If this fulfils your hyperstructure narrative is it ‘polkadot’?

Leaving out the obvious legal constrains of a registered trademark, we would say that Polkadot can be classified as a hyperstructure, but not all hyperstructures are Polkadot.

Delving into the concept of identity as the invariants within a stream of changes constituting a historical sequence, we find that the decentralized automata Polkadot has an origin—the genesis block—and maintains an ongoing integration of changes into the current consensuated state. These changes are produced either by external agents or by the automated logic of the software itself. The regulations governing the automata’s transitions and resulting states are precisely defined and enacted in a decentralized way by the nodes executing the software.

This perspective accounts for the technical side of Polkadot’s identity embodied in the chain. However, it is only a partial viewpoint if we neglect to consider the social system structurely coupled with the technical one. This coupling involves users, who can be either human entities, collectives or other automaton like parachains. A prominent instance is the governance and software development social systems, which wield the authority to influence the technical and economic trajectory of Polkadot.

for example say DOT retains a high market cap, but struggles to generate fees / adoption, and some other relay/parachain with the same design principles, also built on Substrate, delivered more effective ‘adoption’ - is this also Polkadot?

My answer would be no :smiley:

Let’s take the infamous DAO fork of Ethereum as an example. The fork caused two versions of Ethereum to emerge: the version where the hacked funds were recovered and the other version which continued on without these changes that require a hard fork orchestrated at the Ethereum social level. In the end, the hard fork maintained the identity of Ethereum while the other is now known as Ethereum Classic - a complete different network. What or who decided on this identification? I would say that it’s the Ethereum community. Since (1) the majority of the community supported the fork and (2) it kept the current chain state, it remained as Ethereum. In the case of a new chain, as described in your question, the network effects (accounts, balances, gateways, exchanges etc.) are lost and thus it is a complete new entity. As another recent extravagant example, there is PulseChain that cloned the Ethereum chain state but switched the community.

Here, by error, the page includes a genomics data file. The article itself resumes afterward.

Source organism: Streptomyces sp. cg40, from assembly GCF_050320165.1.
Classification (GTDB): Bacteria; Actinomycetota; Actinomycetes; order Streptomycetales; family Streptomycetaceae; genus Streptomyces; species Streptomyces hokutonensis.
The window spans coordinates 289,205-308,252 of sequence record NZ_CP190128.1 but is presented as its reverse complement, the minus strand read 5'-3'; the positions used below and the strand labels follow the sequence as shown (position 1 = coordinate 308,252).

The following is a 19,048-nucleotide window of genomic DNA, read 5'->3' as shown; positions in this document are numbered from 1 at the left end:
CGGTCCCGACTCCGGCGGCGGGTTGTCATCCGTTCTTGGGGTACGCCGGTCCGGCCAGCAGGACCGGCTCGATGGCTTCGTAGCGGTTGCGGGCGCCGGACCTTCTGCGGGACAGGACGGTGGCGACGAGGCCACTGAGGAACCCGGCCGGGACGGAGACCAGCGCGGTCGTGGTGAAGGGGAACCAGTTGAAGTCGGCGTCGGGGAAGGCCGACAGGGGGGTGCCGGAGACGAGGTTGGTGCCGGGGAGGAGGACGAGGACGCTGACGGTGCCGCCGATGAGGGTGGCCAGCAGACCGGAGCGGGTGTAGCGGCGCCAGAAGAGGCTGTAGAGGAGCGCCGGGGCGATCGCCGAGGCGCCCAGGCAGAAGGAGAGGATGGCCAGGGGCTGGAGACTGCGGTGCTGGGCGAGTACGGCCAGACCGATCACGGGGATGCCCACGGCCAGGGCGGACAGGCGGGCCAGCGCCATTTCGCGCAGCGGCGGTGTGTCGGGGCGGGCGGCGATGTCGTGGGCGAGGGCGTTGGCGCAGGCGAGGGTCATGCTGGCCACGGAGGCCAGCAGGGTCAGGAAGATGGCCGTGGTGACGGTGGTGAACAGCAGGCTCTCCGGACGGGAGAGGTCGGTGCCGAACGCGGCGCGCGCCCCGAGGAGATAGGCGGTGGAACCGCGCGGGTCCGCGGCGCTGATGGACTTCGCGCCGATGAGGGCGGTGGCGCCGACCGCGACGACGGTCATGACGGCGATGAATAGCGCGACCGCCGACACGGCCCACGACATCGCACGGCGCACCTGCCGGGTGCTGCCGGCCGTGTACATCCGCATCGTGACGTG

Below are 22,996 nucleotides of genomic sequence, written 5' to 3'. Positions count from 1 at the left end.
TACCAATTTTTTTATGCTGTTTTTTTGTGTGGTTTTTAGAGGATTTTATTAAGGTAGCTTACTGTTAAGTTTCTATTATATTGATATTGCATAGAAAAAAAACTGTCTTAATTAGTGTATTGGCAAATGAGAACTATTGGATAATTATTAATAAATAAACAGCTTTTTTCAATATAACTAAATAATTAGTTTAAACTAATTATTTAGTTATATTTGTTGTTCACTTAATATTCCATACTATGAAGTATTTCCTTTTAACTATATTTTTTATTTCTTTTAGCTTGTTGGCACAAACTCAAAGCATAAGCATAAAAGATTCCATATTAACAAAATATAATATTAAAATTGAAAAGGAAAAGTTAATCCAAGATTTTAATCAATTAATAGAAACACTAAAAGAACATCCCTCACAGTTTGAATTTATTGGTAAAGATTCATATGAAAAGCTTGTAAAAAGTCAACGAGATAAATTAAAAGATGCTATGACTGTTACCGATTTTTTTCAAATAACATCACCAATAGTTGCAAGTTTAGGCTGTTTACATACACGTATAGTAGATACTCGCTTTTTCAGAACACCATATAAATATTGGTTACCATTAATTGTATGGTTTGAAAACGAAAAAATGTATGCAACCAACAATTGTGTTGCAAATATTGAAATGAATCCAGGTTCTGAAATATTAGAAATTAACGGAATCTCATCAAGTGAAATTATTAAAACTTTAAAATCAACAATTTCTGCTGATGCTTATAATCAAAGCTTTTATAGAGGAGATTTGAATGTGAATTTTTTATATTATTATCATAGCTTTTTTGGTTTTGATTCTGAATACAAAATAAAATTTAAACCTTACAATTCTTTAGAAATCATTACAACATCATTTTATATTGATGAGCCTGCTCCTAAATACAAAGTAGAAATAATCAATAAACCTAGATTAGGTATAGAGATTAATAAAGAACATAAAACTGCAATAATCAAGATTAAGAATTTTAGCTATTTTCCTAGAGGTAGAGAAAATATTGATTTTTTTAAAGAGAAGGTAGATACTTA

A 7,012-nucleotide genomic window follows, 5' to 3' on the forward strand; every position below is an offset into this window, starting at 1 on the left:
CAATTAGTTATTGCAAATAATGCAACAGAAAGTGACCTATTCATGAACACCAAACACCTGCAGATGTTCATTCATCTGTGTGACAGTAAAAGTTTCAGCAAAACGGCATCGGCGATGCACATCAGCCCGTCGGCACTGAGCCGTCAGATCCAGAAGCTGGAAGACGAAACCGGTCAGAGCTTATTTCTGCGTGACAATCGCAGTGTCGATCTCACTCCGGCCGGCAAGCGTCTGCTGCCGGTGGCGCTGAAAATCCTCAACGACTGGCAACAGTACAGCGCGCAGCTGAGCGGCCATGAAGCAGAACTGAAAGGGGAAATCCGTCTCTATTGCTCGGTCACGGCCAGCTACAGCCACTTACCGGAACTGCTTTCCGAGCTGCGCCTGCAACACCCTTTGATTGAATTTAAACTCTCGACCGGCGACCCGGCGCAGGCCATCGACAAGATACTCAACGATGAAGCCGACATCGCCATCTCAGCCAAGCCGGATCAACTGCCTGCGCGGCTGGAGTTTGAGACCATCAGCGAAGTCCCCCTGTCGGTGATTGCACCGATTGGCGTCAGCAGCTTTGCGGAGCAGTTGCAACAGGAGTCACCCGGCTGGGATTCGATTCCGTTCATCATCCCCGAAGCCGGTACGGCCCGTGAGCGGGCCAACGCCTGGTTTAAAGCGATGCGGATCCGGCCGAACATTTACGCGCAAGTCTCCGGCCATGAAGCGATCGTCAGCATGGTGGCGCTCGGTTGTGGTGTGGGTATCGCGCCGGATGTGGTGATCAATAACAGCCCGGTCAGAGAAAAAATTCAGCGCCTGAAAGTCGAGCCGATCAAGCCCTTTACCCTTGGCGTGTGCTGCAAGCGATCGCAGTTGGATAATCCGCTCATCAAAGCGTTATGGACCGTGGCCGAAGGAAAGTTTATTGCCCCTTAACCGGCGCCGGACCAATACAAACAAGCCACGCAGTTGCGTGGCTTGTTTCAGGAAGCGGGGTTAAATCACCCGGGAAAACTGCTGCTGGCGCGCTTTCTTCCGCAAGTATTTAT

Wild and crazy times xD

1 Like

Thanks for the thoughtful response.

So let’s bring things back to Polkadot with this context in place.

How do you see Polkadot (DOT) and Kusama (KSM) through this lens?

How are they “the same”, how are they “different”?

Well, Kusama has its own synthetic identity: its genesis (connected to Polkadot), history (building up its security) and its current onchain state so it’s empirically distinct. The imcumbents are as well different, regardless if they are as well incumbents of the Polkadot social system or not.

There are relationships between one and the other, Kusama serving as a canary network, but that implies that they are separate entities. There is as well the analytical identity Dotsama that abstractly joins the two entities under the same syntagma, however the respective synthetic identities with their own content and expression remain differentiated.

From this perspective, Polkadot and Kusama are not essentially brands, although they could use branding as a way to sell their blockspace. However, this seems to apply more to service providers that are end-user facing e.g. DApps, parachains. What Polkadot needs is to fund good projects that could stimulate the demand, knowing that, for example, the Ethereum L2s and DApps are bound to its stake in ETH and they are unlikely to migrate to Polkadot even if its blockspace is technically superior and cheaper.

1 Like